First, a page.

We sometimes hear from people who tried using a general PDF reader to store their sheet music before they ultimately decided to use forScore instead. There are lots of reasons why people find that a dedicated app like forScore is better-suited to the job of managing and displaying your sheet music library, but one of the biggest reasons by far is our Links feature.
It was one of the very first features we came up with, and it was the perfect demonstration of the sort of augmentation that was possible with a dedicated digital sheet music reading app. It made handling repeats far simpler, and we hadn’t seen anything like it at that point (though it’s become so ubiquitous that you’d be hard-pressed to find a sheet music reader these days that doesn’t offer something similar).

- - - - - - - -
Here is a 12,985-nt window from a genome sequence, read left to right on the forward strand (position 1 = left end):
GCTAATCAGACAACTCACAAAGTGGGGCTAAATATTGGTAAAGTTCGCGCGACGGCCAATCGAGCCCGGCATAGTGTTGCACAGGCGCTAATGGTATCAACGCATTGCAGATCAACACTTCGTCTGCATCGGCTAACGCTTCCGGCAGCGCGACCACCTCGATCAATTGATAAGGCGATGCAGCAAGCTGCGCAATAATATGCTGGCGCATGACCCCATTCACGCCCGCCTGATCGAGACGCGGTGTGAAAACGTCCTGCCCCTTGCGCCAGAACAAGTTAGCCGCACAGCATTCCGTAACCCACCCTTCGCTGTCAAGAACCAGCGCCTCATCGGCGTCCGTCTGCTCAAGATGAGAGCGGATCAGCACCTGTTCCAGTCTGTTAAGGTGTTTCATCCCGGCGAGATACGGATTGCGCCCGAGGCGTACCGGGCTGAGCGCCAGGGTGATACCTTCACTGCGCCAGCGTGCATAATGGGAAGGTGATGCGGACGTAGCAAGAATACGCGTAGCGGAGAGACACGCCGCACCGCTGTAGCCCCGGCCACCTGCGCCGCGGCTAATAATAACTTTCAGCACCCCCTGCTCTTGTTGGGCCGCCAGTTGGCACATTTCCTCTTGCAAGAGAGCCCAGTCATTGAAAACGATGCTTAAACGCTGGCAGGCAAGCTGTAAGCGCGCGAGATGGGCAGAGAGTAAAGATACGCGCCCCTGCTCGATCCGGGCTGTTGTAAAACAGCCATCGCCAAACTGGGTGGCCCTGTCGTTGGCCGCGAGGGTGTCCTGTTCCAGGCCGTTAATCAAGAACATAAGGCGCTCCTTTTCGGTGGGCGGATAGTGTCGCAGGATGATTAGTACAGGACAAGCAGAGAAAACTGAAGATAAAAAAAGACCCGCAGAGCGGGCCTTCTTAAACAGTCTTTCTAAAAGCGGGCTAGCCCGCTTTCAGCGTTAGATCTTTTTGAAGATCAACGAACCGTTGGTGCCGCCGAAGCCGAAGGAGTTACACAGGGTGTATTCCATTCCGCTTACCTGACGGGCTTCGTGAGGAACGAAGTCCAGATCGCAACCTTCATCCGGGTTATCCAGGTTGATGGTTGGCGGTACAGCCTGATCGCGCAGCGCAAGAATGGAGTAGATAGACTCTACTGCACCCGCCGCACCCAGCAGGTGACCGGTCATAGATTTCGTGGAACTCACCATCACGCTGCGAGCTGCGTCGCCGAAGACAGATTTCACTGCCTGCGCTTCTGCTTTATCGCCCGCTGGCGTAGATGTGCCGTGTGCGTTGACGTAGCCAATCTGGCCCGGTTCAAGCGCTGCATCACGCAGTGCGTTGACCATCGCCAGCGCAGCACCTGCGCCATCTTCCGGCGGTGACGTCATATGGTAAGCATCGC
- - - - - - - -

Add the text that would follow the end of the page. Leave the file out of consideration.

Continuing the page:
So how does it work? By marking two spots in your score—a “from” spot where a repeat is initiated, and a “to” spot where that repeat leads—you create a connection between those two areas. You create these connections in the Links panel (found in forScore’s Tools menu) which displays two copies of your score side-by-side. Tap on the page to mark the “from” position on the left and the “to” position on the right, swiping to turn pages if necessary. (Links take you to a specific spot, either on the current page or on any other page of your score.)
A blue circle is always visible on the page where you’ve marked a link’s source position, and tapping it takes you to the corresponding target position. An orange circle will appear and pulse briefly, indicating where you should begin playing. These orange spots aren’t normally visible, they only show up immediately after you activate a link. If you’re using your iPad in landscape orientation, forScore scrolls up or down as needed to get you to right place.
In short, links make repeats a lot easier to handle. They give you a quick and easy way to jump from one spot to another, and you can create as many as you need to unfurl even the most complex musical knots.